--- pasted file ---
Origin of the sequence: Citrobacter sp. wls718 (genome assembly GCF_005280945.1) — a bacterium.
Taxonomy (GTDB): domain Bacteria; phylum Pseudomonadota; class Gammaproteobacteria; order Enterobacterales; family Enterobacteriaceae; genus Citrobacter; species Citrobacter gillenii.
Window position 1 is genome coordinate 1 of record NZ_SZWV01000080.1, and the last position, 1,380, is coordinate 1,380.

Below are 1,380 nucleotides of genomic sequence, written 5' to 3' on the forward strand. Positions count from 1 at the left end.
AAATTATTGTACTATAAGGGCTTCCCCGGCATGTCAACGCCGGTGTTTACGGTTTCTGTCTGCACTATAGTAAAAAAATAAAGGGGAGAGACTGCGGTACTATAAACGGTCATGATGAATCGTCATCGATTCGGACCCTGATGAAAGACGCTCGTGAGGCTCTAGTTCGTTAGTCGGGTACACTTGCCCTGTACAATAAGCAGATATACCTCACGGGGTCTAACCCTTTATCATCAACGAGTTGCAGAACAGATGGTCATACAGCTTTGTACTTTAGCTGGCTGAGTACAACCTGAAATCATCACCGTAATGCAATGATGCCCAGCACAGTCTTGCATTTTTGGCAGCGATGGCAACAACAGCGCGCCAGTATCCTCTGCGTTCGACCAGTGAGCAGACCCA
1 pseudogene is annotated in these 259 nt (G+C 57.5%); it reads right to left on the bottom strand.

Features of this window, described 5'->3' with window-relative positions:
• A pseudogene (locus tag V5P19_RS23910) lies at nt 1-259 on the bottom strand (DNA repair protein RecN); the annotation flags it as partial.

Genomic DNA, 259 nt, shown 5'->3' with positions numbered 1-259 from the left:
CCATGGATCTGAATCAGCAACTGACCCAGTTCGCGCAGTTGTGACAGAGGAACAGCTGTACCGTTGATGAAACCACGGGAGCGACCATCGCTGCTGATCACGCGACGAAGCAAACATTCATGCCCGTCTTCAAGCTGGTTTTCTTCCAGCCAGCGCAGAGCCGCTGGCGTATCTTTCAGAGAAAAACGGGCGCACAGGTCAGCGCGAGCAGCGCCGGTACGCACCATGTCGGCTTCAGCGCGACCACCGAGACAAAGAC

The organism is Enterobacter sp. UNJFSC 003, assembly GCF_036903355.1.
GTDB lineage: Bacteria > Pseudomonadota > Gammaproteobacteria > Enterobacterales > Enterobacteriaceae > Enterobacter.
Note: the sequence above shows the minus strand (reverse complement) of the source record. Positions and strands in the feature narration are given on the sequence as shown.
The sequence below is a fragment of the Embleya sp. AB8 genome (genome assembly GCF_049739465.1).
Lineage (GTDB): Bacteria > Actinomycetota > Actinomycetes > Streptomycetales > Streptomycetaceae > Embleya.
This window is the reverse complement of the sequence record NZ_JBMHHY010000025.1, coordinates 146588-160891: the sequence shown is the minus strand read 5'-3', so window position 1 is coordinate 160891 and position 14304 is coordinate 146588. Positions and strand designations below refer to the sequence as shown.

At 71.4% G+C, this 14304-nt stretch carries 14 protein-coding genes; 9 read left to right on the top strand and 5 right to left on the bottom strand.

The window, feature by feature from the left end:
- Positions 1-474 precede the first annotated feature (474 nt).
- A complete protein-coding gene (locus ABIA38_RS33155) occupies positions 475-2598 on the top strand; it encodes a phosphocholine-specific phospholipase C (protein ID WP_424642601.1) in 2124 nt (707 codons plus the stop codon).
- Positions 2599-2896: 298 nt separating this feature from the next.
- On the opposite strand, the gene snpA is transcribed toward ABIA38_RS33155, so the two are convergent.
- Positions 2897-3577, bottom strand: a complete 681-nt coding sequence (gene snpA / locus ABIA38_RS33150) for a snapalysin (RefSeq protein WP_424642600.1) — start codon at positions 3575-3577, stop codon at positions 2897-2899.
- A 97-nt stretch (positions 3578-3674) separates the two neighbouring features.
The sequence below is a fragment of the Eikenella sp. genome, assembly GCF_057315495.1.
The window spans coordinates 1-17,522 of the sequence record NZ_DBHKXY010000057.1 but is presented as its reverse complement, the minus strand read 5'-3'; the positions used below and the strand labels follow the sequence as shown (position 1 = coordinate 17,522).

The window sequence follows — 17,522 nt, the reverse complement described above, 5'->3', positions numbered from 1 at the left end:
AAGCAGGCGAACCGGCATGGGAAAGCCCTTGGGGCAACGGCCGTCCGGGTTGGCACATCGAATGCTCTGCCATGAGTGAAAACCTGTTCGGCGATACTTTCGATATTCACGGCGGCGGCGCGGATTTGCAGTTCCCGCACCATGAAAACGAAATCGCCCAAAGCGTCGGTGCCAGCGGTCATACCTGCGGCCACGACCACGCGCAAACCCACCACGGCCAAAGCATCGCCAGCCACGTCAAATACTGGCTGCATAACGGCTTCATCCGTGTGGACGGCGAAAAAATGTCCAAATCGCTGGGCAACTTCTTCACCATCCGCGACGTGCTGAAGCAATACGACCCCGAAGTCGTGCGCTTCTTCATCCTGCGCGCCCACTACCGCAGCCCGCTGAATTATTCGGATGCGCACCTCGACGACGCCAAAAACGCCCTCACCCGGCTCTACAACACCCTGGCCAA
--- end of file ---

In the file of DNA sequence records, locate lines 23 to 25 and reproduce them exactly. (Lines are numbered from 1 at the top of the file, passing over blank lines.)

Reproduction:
- Positions 2897-3577, bottom strand: a complete 681-nt coding sequence (gene snpA / locus ABIA38_RS33150) for a snapalysin (RefSeq protein WP_424642600.1) — start codon at positions 3575-3577, stop codon at positions 2897-2899.
- A 97-nt stretch (positions 3578-3674) separates the two neighbouring features.
The sequence below is a fragment of the Eikenella sp. genome, assembly GCF_057315495.1.